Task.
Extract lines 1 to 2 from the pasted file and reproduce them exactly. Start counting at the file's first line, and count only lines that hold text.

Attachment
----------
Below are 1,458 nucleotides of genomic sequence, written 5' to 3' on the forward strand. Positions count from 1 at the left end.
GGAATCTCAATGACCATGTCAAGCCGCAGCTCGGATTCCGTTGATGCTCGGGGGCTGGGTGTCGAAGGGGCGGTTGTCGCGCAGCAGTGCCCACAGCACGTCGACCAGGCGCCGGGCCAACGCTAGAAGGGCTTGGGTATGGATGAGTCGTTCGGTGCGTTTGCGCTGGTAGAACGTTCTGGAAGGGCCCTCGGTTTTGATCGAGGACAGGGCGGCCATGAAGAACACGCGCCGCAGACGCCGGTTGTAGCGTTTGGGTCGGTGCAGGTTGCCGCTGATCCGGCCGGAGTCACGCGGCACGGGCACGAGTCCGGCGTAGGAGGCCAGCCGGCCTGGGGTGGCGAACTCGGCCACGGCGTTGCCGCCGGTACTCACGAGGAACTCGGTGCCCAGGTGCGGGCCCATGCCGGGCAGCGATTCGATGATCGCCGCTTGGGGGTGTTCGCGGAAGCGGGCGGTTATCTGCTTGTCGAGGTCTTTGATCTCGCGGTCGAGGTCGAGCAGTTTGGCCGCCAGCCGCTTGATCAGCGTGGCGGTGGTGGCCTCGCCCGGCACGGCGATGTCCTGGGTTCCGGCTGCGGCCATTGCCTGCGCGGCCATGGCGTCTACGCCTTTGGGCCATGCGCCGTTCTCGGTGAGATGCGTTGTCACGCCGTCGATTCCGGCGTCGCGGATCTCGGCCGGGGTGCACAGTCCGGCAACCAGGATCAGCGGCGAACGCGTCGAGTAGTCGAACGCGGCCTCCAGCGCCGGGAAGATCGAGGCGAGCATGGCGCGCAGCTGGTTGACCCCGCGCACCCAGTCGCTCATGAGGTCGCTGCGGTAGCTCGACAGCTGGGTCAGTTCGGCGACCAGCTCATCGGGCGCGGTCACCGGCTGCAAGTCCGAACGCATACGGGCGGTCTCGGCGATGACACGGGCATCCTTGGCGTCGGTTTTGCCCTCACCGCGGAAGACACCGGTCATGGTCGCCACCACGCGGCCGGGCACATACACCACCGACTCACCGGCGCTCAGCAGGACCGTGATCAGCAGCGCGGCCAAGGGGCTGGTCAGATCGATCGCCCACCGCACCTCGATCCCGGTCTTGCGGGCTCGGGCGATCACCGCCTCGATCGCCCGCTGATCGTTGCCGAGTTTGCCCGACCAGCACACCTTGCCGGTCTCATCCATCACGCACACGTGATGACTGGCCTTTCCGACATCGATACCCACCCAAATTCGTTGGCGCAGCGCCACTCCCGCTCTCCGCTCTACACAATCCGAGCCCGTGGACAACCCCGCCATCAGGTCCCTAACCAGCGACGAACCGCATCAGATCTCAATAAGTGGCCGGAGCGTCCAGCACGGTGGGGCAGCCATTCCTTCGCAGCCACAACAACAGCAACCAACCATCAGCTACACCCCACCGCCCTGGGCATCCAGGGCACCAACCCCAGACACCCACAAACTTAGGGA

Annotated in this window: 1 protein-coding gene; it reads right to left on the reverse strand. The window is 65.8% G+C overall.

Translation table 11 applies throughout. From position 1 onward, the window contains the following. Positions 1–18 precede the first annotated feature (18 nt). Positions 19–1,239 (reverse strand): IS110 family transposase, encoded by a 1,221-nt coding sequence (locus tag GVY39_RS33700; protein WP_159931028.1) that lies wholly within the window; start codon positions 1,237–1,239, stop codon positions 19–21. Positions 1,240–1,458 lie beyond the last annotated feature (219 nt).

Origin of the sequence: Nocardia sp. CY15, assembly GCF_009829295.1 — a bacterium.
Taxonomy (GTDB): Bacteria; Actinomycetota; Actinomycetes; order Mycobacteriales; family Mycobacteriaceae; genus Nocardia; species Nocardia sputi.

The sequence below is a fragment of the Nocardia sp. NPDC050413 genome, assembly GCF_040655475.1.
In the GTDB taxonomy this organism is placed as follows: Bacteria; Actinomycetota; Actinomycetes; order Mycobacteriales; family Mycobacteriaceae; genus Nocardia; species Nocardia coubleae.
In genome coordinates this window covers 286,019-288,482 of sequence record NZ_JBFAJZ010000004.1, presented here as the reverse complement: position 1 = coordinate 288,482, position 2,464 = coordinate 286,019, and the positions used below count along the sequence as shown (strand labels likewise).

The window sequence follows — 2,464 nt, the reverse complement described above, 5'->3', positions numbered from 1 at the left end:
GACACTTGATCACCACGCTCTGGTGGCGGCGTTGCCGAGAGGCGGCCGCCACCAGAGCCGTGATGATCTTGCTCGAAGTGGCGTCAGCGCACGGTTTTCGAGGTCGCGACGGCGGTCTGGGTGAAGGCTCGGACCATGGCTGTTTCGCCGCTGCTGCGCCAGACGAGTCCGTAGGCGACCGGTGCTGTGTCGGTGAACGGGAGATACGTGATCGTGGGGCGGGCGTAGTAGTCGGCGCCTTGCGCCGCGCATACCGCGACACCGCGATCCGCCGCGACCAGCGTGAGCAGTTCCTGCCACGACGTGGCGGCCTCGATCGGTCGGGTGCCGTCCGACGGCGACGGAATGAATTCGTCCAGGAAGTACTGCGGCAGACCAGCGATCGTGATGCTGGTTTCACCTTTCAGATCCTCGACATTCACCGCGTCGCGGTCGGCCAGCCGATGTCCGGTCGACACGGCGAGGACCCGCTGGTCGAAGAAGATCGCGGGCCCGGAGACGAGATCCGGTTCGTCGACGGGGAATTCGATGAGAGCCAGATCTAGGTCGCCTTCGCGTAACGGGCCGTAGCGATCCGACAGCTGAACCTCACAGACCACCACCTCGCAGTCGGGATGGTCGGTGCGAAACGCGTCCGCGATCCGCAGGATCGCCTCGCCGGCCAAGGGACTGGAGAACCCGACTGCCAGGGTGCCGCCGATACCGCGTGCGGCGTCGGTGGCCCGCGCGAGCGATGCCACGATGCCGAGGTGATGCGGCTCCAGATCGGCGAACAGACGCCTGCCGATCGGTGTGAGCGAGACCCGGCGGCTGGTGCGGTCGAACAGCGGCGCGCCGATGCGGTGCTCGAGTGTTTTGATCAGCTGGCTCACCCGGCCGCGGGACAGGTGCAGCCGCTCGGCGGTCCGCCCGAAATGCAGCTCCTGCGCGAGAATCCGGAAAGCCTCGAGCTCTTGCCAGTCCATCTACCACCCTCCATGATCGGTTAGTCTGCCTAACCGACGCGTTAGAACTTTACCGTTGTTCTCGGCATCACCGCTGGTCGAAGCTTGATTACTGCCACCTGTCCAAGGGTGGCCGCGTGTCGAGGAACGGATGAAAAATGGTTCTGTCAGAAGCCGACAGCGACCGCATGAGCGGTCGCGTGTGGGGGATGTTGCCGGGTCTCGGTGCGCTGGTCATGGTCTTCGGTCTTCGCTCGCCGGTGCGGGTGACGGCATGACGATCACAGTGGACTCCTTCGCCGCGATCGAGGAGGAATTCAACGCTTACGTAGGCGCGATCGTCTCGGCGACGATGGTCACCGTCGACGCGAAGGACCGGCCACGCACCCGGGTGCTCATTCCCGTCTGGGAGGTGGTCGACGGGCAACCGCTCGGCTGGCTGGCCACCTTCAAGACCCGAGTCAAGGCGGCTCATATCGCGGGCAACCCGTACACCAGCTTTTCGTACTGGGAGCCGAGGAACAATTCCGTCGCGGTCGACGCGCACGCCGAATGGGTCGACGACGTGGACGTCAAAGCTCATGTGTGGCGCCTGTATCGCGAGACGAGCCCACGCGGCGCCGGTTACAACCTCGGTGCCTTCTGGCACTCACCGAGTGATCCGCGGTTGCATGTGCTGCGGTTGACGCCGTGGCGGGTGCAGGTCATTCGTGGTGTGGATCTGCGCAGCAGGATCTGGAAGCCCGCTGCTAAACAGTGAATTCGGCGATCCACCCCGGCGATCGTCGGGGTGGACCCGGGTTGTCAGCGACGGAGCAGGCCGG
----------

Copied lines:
Below are 1,458 nucleotides of genomic sequence, written 5' to 3' on the forward strand. Positions count from 1 at the left end.
GGAATCTCAATGACCATGTCAAGCCGCAGCTCGGATTCCGTTGATGCTCGGGGGCTGGGTGTCGAAGGGGCGGTTGTCGCGCAGCAGTGCCCACAGCACGTCGACCAGGCGCCGGGCCAACGCTAGAAGGGCTTGGGTATGGATGAGTCGTTCGGTGCGTTTGCGCTGGTAGAACGTTCTGGAAGGGCCCTCGGTTTTGATCGAGGACAGGGCGGCCATGAAGAACACGCGCCGCAGACGCCGGTTGTAGCGTTTGGGTCGGTGCAGGTTGCCGCTGATCCGGCCGGAGTCACGCGGCACGGGCACGAGTCCGGCGTAGGAGGCCAGCCGGCCTGGGGTGGCGAACTCGGCCACGGCGTTGCCGCCGGTACTCACGAGGAACTCGGTGCCCAGGTGCGGGCCCATGCCGGGCAGCGATTCGATGATCGCCGCTTGGGGGTGTTCGCGGAAGCGGGCGGTTATCTGCTTGTCGAGGTCTTTGATCTCGCGGTCGAGGTCGAGCAGTTTGGCCGCCAGCCGCTTGATCAGCGTGGCGGTGGTGGCCTCGCCCGGCACGGCGATGTCCTGGGTTCCGGCTGCGGCCATTGCCTGCGCGGCCATGGCGTCTACGCCTTTGGGCCATGCGCCGTTCTCGGTGAGATGCGTTGTCACGCCGTCGATTCCGGCGTCGCGGATCTCGGCCGGGGTGCACAGTCCGGCAACCAGGATCAGCGGCGAACGCGTCGAGTAGTCGAACGCGGCCTCCAGCGCCGGGAAGATCGAGGCGAGCATGGCGCGCAGCTGGTTGACCCCGCGCACCCAGTCGCTCATGAGGTCGCTGCGGTAGCTCGACAGCTGGGTCAGTTCGGCGACCAGCTCATCGGGCGCGGTCACCGGCTGCAAGTCCGAACGCATACGGGCGGTCTCGGCGATGACACGGGCATCCTTGGCGTCGGTTTTGCCCTCACCGCGGAAGACACCGGTCATGGTCGCCACCACGCGGCCGGGCACATACACCACCGACTCACCGGCGCTCAGCAGGACCGTGATCAGCAGCGCGGCCAAGGGGCTGGTCAGATCGATCGCCCACCGCACCTCGATCCCGGTCTTGCGGGCTCGGGCGATCACCGCCTCGATCGCCCGCTGATCGTTGCCGAGTTTGCCCGACCAGCACACCTTGCCGGTCTCATCCATCACGCACACGTGATGACTGGCCTTTCCGACATCGATACCCACCCAAATTCGTTGGCGCAGCGCCACTCCCGCTCTCCGCTCTACACAATCCGAGCCCGTGGACAACCCCGCCATCAGGTCCCTAACCAGCGACGAACCGCATCAGATCTCAATAAGTGGCCGGAGCGTCCAGCACGGTGGGGCAGCCATTCCTTCGCAGCCACAACAACAGCAACCAACCATCAGCTACACCCCACCGCCCTGGGCATCCAGGGCACCAACCCCAGACACCCACAAACTTAGGGA